The Insufferable Gaucho Symbols & Objects

This Study Guide consists of approximately 39 pages of chapter summaries, quotes, character analysis, themes, and more - everything you need to sharpen your knowledge of The Insufferable Gaucho.
This section contains 419 words
(approx. 2 pages at 400 words per page)
Buy The Insufferable Gaucho  Study Guide

The Flame-Eater

The flame-eater in “Jim” is a symbol of the inescapable presence of death in daily life and of the desire and interest in cheating death. Through his work, the flame-eater highlights how close we all are to death at all times.

Rabbits

The rabbits in “The Insufferable Gaucho” are symbols of a different, more animalistic world order and lifestyle in the pampas, outside the urban space of Buenos Aires, Argentina. The rabbit that Pereda sees attack another rabbit is an example of forewarning and foreboding, cautioning Pereda against his journey to the pampas.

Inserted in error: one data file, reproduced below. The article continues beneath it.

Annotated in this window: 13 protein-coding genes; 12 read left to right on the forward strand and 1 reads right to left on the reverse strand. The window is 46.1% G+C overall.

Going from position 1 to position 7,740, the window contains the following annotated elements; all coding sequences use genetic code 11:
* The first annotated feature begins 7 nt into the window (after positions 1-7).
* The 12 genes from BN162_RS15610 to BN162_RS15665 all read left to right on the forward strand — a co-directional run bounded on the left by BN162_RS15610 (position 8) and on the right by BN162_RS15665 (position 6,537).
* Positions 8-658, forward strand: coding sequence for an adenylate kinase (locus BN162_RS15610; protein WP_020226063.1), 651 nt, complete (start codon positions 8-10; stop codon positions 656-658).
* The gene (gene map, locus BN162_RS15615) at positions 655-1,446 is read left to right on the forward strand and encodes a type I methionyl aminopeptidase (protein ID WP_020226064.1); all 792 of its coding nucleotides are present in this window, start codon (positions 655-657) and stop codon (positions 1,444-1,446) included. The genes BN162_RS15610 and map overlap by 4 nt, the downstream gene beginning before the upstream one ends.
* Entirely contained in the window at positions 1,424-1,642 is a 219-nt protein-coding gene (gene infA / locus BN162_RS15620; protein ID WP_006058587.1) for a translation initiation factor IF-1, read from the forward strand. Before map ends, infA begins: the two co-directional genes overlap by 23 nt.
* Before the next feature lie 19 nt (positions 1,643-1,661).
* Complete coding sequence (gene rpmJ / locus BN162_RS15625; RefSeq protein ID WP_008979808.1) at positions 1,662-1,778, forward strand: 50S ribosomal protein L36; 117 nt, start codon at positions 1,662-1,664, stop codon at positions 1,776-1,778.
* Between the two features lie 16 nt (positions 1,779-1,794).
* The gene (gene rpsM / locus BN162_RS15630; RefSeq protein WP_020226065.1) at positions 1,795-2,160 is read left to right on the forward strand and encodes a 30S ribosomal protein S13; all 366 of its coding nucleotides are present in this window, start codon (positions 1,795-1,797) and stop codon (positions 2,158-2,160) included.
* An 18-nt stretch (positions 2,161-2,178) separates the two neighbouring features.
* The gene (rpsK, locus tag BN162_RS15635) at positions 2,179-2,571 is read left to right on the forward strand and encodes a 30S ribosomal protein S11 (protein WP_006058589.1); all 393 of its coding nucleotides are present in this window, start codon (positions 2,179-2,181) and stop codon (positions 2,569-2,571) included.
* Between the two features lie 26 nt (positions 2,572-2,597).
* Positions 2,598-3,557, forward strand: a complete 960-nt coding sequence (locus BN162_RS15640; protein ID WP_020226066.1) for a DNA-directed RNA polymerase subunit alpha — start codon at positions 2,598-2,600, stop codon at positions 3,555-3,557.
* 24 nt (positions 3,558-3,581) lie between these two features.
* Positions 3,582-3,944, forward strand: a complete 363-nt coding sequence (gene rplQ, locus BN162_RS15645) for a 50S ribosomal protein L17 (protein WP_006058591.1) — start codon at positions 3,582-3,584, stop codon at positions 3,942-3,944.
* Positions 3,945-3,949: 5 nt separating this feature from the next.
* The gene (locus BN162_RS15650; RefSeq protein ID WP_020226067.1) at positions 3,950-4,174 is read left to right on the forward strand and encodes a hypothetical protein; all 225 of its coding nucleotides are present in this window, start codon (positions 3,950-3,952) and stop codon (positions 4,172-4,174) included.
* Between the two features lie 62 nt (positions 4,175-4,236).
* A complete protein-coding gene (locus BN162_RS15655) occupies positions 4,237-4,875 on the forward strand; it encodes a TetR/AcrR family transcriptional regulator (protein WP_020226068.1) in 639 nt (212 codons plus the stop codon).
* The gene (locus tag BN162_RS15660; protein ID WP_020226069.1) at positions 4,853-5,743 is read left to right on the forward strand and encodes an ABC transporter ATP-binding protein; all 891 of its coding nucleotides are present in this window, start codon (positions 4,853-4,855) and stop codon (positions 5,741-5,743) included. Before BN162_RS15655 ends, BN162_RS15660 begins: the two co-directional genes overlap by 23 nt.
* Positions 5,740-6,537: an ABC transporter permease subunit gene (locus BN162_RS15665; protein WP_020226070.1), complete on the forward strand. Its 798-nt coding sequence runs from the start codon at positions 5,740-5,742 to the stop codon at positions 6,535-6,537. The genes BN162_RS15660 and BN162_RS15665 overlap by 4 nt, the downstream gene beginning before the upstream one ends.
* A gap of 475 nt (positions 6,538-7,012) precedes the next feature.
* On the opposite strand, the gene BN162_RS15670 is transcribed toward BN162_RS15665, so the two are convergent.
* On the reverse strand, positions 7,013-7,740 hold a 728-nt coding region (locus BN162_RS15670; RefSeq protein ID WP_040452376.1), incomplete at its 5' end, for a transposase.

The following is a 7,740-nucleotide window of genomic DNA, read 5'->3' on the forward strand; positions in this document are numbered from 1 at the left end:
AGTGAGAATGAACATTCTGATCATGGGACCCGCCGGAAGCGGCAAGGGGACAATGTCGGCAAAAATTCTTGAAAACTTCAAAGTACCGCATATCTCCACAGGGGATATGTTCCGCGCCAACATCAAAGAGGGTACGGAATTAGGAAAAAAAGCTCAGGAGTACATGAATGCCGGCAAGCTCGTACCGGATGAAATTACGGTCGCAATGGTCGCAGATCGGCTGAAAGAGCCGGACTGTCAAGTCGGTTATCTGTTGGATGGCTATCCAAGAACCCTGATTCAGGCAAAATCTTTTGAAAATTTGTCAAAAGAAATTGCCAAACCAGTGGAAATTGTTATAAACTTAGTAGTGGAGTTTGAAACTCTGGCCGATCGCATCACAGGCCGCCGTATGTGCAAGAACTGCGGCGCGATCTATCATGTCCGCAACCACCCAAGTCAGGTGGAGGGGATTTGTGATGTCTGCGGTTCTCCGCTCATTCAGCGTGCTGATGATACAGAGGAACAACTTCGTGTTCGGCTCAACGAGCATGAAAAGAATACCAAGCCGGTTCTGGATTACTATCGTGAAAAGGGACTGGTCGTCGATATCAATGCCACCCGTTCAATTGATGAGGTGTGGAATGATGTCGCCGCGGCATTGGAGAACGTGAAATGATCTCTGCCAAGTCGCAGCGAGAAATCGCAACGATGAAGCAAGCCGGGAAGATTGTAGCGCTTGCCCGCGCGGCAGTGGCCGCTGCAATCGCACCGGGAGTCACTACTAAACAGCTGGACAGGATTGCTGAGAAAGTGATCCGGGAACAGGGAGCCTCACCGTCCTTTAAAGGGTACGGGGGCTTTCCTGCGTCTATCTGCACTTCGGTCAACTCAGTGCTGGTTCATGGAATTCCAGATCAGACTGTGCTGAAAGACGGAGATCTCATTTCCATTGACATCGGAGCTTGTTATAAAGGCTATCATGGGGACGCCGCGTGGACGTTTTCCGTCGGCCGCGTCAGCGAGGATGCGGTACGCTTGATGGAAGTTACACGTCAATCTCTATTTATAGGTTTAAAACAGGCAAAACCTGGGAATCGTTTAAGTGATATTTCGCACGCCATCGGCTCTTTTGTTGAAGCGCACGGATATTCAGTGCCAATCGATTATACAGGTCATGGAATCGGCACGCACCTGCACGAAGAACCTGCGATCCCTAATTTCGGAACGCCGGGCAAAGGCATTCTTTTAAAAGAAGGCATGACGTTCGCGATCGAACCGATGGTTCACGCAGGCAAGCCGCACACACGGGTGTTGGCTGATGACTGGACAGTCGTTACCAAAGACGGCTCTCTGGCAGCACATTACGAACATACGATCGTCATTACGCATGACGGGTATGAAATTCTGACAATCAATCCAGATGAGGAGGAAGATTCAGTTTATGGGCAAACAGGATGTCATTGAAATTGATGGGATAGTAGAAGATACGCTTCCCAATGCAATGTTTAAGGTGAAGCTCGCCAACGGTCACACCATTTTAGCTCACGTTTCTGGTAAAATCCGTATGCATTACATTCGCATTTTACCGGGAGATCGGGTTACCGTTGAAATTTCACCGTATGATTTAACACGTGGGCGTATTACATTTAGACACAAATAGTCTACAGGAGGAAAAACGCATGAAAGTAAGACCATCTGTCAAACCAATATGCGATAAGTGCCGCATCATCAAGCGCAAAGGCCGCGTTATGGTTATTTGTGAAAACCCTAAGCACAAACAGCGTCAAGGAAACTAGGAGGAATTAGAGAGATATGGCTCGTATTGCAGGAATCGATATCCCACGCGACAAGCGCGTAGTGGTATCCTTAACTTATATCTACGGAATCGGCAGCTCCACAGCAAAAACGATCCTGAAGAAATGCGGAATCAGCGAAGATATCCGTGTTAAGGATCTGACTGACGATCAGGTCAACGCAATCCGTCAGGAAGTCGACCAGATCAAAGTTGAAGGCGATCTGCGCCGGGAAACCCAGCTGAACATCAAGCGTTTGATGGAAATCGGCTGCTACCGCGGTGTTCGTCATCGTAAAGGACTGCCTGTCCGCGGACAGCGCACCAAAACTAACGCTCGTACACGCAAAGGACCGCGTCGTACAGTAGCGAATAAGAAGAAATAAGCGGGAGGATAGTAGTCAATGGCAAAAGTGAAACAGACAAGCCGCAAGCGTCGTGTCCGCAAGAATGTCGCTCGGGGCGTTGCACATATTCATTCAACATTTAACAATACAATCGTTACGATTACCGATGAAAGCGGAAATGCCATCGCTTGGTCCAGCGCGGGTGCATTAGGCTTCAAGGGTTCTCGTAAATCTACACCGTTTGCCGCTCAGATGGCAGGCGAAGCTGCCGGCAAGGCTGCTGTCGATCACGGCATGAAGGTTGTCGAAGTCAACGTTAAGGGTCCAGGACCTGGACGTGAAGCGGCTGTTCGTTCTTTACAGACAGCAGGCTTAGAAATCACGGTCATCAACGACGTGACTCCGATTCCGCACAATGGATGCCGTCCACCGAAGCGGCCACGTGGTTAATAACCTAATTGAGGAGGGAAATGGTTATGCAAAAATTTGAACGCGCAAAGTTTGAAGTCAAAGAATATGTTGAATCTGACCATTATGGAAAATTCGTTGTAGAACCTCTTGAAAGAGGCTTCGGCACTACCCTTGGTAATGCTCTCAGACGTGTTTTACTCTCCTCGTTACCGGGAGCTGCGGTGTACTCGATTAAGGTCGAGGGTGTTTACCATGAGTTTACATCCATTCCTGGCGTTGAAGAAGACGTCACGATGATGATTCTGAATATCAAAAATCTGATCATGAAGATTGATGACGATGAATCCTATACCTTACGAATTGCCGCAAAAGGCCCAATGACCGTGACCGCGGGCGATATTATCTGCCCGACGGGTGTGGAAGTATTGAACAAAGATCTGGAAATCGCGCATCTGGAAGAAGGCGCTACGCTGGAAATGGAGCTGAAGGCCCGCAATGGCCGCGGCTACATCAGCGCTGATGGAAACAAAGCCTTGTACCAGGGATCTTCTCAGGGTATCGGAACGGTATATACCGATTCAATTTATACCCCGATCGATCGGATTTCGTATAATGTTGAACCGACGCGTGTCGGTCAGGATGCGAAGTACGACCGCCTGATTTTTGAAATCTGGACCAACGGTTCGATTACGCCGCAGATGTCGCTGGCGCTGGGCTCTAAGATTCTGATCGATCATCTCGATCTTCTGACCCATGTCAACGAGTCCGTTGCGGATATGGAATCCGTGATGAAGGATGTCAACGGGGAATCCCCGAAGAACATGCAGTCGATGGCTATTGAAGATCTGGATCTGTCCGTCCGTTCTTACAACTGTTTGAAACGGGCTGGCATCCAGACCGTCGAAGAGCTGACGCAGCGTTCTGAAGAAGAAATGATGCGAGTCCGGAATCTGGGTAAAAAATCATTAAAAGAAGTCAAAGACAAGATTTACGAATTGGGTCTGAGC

Snow

The snow in “Two Catholic Tales” is, to the young narrator of “The Vocation” a symbol of religious purity, and to Vicente, left to survive on the streets, a dangerous threat to life.

Monk's Habit

The monk’s habit in “Two Catholic Tales” is, once again to the narrator of “The...

(read more)

This section contains 419 words
(approx. 2 pages at 400 words per page)
Buy The Insufferable Gaucho  Study Guide
Copyrights
BookRags
The Insufferable Gaucho from BookRags. (c)2018 BookRags, Inc. All rights reserved.
Follow Us on Facebook